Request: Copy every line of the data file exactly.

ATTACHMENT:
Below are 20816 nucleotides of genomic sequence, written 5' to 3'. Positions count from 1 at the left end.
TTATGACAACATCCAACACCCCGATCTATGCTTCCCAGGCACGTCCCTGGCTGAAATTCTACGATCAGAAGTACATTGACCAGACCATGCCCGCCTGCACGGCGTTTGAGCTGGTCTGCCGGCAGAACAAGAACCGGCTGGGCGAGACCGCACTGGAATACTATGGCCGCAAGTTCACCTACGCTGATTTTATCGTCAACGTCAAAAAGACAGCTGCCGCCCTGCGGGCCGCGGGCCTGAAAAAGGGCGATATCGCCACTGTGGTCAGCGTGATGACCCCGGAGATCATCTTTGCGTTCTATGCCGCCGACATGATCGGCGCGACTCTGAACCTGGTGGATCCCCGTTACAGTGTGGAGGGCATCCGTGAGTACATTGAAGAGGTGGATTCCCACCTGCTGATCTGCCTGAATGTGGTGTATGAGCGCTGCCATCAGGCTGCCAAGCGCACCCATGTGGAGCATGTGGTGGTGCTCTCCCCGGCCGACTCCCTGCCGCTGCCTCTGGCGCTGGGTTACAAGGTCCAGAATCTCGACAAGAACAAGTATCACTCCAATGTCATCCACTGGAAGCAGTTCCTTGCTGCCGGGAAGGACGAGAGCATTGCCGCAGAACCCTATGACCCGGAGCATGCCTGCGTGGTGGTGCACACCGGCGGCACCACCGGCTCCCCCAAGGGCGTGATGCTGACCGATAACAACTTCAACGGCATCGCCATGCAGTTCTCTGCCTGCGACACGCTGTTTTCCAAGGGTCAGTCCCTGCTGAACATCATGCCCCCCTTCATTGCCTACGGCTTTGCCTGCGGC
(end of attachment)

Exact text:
Below are 20816 nucleotides of genomic sequence, written 5' to 3'. Positions count from 1 at the left end.
TTATGACAACATCCAACACCCCGATCTATGCTTCCCAGGCACGTCCCTGGCTGAAATTCTACGATCAGAAGTACATTGACCAGACCATGCCCGCCTGCACGGCGTTTGAGCTGGTCTGCCGGCAGAACAAGAACCGGCTGGGCGAGACCGCACTGGAATACTATGGCCGCAAGTTCACCTACGCTGATTTTATCGTCAACGTCAAAAAGACAGCTGCCGCCCTGCGGGCCGCGGGCCTGAAAAAGGGCGATATCGCCACTGTGGTCAGCGTGATGACCCCGGAGATCATCTTTGCGTTCTATGCCGCCGACATGATCGGCGCGACTCTGAACCTGGTGGATCCCCGTTACAGTGTGGAGGGCATCCGTGAGTACATTGAAGAGGTGGATTCCCACCTGCTGATCTGCCTGAATGTGGTGTATGAGCGCTGCCATCAGGCTGCCAAGCGCACCCATGTGGAGCATGTGGTGGTGCTCTCCCCGGCCGACTCCCTGCCGCTGCCTCTGGCGCTGGGTTACAAGGTCCAGAATCTCGACAAGAACAAGTATCACTCCAATGTCATCCACTGGAAGCAGTTCCTTGCTGCCGGGAAGGACGAGAGCATTGCCGCAGAACCCTATGACCCGGAGCATGCCTGCGTGGTGGTGCACACCGGCGGCACCACCGGCTCCCCCAAGGGCGTGATGCTGACCGATAACAACTTCAACGGCATCGCCATGCAGTTCTCTGCCTGCGACACGCTGTTTTCCAAGGGTCAGTCCCTGCTGAACATCATGCCCCCCTTCATTGCCTACGGCTTTGCCTGCGGC